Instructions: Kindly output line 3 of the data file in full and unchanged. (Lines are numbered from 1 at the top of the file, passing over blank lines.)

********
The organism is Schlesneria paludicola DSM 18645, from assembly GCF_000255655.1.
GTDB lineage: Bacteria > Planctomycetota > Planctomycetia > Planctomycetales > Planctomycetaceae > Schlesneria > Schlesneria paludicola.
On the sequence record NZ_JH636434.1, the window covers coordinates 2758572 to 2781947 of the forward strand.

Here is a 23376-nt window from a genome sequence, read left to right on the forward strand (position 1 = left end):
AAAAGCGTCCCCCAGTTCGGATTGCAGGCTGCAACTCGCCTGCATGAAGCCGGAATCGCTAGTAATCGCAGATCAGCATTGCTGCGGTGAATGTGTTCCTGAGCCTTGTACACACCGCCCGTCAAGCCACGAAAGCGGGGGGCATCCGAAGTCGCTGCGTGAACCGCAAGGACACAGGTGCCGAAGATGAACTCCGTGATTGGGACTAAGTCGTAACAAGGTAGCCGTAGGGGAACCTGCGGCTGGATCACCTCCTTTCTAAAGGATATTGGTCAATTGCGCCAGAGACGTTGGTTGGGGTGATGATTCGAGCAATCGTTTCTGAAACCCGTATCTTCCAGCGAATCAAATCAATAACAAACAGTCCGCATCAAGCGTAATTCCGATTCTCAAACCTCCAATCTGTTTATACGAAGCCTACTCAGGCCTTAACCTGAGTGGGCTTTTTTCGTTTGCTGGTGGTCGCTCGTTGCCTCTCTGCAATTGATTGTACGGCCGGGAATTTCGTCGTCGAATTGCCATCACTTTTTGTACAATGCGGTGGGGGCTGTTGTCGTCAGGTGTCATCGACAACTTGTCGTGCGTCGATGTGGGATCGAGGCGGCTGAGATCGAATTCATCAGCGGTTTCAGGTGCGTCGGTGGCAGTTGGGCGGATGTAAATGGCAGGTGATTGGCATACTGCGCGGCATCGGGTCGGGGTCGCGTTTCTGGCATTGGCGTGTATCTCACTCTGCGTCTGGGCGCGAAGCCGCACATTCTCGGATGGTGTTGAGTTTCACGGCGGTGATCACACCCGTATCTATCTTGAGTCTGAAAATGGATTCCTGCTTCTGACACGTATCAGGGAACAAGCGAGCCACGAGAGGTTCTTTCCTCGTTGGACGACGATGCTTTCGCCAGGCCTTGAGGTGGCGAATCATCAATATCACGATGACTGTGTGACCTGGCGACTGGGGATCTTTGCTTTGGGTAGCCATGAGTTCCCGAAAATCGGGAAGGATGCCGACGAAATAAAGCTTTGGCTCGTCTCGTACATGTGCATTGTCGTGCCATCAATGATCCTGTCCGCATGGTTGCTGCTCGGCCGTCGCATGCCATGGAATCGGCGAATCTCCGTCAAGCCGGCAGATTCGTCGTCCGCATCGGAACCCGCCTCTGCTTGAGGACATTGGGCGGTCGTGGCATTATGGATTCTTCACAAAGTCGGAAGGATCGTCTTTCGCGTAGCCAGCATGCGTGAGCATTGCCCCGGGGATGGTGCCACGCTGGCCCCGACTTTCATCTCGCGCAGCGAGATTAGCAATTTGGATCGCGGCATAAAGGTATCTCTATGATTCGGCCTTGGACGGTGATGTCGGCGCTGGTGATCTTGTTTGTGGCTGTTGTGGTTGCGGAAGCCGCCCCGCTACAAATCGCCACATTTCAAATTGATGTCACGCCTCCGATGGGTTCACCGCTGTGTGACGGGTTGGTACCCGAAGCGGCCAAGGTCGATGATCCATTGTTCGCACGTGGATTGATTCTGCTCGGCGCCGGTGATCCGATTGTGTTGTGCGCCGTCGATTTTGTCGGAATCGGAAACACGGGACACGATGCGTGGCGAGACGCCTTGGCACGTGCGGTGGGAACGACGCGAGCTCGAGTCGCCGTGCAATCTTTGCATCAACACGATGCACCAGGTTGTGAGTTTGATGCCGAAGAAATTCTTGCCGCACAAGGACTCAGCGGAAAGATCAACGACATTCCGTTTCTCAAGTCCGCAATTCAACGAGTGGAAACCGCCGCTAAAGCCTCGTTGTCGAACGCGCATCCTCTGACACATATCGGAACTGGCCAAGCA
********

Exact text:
On the sequence record NZ_JH636434.1, the window covers coordinates 2758572 to 2781947 of the forward strand.